Updated: Oct 10, 2018
By Dr. Phang Cheng Kar (M.D.) & Dr. Song Beng Kah (Ph.D.).
4. Mindfulness is blindly focusing on everything in the here-and-now.
No, it is not blindly focusing on everything in the here-and-now; it must be supported by an understanding of how the mind works.
For people with anxiety disorders (e.g. illness anxiety disorder), the mind easily focuses on unpleasant bodily sensations (e.g. chest tightness, breathlessness, rapid beating of the heart). And they often mistook them to mean that they are suffering from a serious sickness (e.g. heart attack). To avoid the sickness, they automatically pay more attention to detect any alarming sensations. Naturally, they become aware of more sensations and worry more. Mindful attention training must be supported by understanding. It is not just “noting, noting, noting” the sensations blindly. To emphasize that, in the MINDFULGym program, mindfulness is defined as, “….attention to the present moment with kindness, beginner’s mind, and wisdom.” We need understanding or wisdom to guide us on where and how to pay attention; purposeful attention, as Kabat-Zinn defines it. In the context of anxiety disorders, we need to understand that the brain is abnormal and tends to find faults and catastrophize whatever we pay attention to. In mindfulness training for coping with anxiety, we learn to calm the mind (e.g. using mindful breathing) so that we react less negatively to stimulus. We also learn to pay attention to the positive aspects of life, e.g. our strength, blessings, good deeds, and success.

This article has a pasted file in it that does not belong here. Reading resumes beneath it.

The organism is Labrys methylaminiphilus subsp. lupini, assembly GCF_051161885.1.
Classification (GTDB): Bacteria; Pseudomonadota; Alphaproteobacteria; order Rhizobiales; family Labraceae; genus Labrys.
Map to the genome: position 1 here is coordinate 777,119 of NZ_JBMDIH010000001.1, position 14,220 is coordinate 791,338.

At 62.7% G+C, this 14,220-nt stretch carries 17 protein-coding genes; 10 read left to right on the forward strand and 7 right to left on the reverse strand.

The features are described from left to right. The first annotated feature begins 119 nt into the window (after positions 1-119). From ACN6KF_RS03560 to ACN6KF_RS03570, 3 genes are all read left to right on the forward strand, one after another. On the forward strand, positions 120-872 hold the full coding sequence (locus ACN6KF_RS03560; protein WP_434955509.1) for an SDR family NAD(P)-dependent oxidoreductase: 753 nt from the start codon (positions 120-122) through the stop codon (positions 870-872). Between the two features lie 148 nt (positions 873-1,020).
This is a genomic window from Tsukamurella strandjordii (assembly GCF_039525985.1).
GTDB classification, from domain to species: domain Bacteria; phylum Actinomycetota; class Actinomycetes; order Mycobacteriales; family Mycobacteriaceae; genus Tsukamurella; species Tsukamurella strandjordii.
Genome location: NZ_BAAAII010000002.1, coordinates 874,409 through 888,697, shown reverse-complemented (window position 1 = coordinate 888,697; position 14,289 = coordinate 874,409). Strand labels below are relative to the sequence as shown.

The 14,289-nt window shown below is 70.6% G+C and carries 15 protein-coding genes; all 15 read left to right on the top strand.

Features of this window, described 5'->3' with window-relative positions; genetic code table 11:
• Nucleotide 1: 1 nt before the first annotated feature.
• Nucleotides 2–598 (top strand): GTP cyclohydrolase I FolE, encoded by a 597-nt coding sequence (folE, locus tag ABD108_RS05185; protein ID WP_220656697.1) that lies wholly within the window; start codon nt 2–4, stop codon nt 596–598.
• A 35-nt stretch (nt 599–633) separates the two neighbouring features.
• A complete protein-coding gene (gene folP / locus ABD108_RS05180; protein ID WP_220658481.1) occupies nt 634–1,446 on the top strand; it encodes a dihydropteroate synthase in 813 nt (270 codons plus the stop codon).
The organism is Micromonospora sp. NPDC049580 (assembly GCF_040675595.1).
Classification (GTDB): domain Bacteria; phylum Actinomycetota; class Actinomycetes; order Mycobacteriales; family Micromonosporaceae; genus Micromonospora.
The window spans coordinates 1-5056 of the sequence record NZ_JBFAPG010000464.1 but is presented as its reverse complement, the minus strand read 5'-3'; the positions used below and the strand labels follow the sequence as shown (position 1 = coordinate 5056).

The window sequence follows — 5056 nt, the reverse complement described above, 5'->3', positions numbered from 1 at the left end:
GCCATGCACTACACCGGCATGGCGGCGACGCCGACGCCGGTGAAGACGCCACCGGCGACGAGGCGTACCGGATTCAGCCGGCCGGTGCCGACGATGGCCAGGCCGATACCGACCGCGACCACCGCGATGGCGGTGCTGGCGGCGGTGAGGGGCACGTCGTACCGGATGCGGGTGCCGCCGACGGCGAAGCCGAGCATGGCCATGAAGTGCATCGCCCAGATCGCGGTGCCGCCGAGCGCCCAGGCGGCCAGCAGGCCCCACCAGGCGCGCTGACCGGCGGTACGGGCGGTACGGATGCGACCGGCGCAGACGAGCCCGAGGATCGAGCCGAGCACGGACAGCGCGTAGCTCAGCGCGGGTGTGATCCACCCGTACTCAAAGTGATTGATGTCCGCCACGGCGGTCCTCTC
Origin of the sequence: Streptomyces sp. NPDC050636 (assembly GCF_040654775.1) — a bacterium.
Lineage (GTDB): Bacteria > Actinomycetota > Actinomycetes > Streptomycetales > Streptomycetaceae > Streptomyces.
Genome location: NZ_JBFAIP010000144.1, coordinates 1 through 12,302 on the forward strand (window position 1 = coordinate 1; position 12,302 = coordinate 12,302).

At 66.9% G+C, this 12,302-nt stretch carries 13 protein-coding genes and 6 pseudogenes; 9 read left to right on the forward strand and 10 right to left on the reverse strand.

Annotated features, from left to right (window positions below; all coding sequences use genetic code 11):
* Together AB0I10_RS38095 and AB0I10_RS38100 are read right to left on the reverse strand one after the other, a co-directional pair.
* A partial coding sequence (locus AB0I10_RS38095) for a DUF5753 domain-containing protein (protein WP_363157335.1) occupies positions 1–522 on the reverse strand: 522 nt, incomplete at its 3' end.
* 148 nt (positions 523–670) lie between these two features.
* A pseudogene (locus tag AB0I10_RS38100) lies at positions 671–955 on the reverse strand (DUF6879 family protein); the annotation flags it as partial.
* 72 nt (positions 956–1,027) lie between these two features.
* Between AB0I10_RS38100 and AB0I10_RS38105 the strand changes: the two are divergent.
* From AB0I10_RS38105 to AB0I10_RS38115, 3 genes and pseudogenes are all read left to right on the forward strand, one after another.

5. Mindfulness is simply bare awareness; you are not supposed to think or do anything.
No, it is not simply bare awareness of the present moment; it is also remembering the good advice related to mindfulness for good mental health.
In the contemporary world, mindfulness is usually conceptualized as a form of awareness or attention training. However, in the traditional Pāli (a classical and literary Indian language), the word associated with mindfulness is “Sati.” Besides awareness of the present moment, “Sati” also carries the meaning of recollection or memory of advice given by the instructor in mindfulness training. In the context of mental health, it is remembering (thinking) and practicing (doing) all the mindfulness related principles that are conducive to psychological wellbeing, e.g. minimize multitasking, let go of the past, focus on what you can do now, do not always take thoughts too seriously as they may not be facts, embrace impermanence, accept imperfection, and pay attention to the good things in life. Just like a newbie in sports remembers advice from the coach in training, a mindful student remembers advice from the teacher in mindfulness training. In the MINDFULGym program, gentle reminders on mindfulness practice are periodically sent through the WhatsApp group to consolidate the understanding and practice of mindfulness.
6. Mindfulness is making the mind blank.